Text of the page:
During an appearance on Meet the Press, comedian Stephen Colbert explained the philosophy behind The Colbert Report.


"I'm a satirist," he told David Gregory. "All satirists make points. Satire is parody with a point. So if I was doing satire and didn't have a point of view, then that would be truly schizophrenic. That would be like trying to establish patterns that aren't really there. I always have a point of view."

"I'm interested in the news, so people often think that I'm an ideologue or that I have a political intent," Colbert continued. "But I comment on things that are in the news. I do not imagine that I am a newsman. I really admire newsmen. I really enjoy good news. And I'm not a politician. But I like playing political games to see what really happens."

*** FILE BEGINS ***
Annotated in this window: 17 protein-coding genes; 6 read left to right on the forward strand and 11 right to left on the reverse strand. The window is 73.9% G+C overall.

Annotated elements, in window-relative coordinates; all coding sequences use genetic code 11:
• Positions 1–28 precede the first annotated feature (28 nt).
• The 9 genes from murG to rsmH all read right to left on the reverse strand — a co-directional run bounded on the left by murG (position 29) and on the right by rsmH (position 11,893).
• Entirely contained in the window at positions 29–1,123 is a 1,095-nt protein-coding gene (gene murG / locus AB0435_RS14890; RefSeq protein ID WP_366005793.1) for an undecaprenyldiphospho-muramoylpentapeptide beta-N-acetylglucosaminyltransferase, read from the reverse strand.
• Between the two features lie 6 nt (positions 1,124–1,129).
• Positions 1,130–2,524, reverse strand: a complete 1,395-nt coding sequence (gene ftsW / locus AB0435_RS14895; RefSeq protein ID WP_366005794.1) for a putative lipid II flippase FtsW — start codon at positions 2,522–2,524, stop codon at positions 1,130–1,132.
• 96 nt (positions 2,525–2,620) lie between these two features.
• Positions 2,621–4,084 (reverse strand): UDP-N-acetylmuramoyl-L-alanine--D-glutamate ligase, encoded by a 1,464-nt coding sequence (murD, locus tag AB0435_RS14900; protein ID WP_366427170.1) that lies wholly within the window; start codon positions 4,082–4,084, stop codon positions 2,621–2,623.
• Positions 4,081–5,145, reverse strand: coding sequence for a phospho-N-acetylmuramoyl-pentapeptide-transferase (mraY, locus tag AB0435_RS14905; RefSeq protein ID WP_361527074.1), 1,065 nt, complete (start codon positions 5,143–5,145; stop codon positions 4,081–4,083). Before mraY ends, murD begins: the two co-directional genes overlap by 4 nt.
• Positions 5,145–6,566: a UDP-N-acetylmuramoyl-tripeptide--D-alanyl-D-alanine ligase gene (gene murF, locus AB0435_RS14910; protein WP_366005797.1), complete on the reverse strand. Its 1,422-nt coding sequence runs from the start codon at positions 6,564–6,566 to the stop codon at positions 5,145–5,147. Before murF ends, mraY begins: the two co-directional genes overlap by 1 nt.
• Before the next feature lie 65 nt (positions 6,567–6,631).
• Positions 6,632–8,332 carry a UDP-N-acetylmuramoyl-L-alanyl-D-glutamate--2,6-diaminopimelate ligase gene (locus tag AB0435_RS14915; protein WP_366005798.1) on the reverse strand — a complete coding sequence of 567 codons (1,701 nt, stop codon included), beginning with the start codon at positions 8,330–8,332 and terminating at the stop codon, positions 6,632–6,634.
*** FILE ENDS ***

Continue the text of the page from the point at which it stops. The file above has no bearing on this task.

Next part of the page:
Colbert explained that he tried to embody absurd political memes, while Jon Stewart deconstructed the news.

"I falsely reconstruct the news," he said. "If I do it, and something in the news is doing it, that real thing is probably bull."

Forming his own Super PAC, Colbert said, allowed him to learn about the "political-industrial complex" that feeds off of campaign money. He denied that his satire allowed him to tell "truer truths." Comedy, he said, just made things more palatable.

"We did almost an entire year on Super PACs. Every week we did a story, sometimes twice a week we did a story on Super PACs. Those are jokes about campaign finance reform, but we were so interested in it that we got our audience interested in it."

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